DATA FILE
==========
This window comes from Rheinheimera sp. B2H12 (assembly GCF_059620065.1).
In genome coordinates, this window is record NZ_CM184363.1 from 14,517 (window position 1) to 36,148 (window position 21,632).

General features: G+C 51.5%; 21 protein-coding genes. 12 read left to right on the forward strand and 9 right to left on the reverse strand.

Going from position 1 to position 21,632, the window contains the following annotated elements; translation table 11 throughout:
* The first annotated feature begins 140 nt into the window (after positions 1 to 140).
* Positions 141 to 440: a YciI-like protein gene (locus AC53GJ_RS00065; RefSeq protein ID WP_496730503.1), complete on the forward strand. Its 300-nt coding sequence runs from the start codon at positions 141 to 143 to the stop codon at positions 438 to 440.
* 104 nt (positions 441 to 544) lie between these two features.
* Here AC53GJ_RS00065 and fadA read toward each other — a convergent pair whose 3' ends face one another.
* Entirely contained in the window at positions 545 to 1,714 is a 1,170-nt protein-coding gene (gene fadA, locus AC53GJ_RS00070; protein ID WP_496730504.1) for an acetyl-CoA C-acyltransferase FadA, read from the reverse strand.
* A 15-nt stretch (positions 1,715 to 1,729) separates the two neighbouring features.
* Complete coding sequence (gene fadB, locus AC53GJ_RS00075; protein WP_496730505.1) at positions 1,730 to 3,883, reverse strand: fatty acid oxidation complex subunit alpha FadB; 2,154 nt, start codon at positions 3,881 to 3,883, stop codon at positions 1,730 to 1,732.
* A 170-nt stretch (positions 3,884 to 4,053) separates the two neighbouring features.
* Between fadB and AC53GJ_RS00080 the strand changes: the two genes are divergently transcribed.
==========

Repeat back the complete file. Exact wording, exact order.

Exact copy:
This window comes from Rheinheimera sp. B2H12 (assembly GCF_059620065.1).
In genome coordinates, this window is record NZ_CM184363.1 from 14,517 (window position 1) to 36,148 (window position 21,632).

General features: G+C 51.5%; 21 protein-coding genes. 12 read left to right on the forward strand and 9 right to left on the reverse strand.

Going from position 1 to position 21,632, the window contains the following annotated elements; translation table 11 throughout:
* The first annotated feature begins 140 nt into the window (after positions 1 to 140).
* Positions 141 to 440: a YciI-like protein gene (locus AC53GJ_RS00065; RefSeq protein ID WP_496730503.1), complete on the forward strand. Its 300-nt coding sequence runs from the start codon at positions 141 to 143 to the stop codon at positions 438 to 440.
* 104 nt (positions 441 to 544) lie between these two features.
* Here AC53GJ_RS00065 and fadA read toward each other — a convergent pair whose 3' ends face one another.
* Entirely contained in the window at positions 545 to 1,714 is a 1,170-nt protein-coding gene (gene fadA, locus AC53GJ_RS00070; protein ID WP_496730504.1) for an acetyl-CoA C-acyltransferase FadA, read from the reverse strand.
* A 15-nt stretch (positions 1,715 to 1,729) separates the two neighbouring features.
* Complete coding sequence (gene fadB, locus AC53GJ_RS00075; protein WP_496730505.1) at positions 1,730 to 3,883, reverse strand: fatty acid oxidation complex subunit alpha FadB; 2,154 nt, start codon at positions 3,881 to 3,883, stop codon at positions 1,730 to 1,732.
* A 170-nt stretch (positions 3,884 to 4,053) separates the two neighbouring features.
* Between fadB and AC53GJ_RS00080 the strand changes: the two genes are divergently transcribed.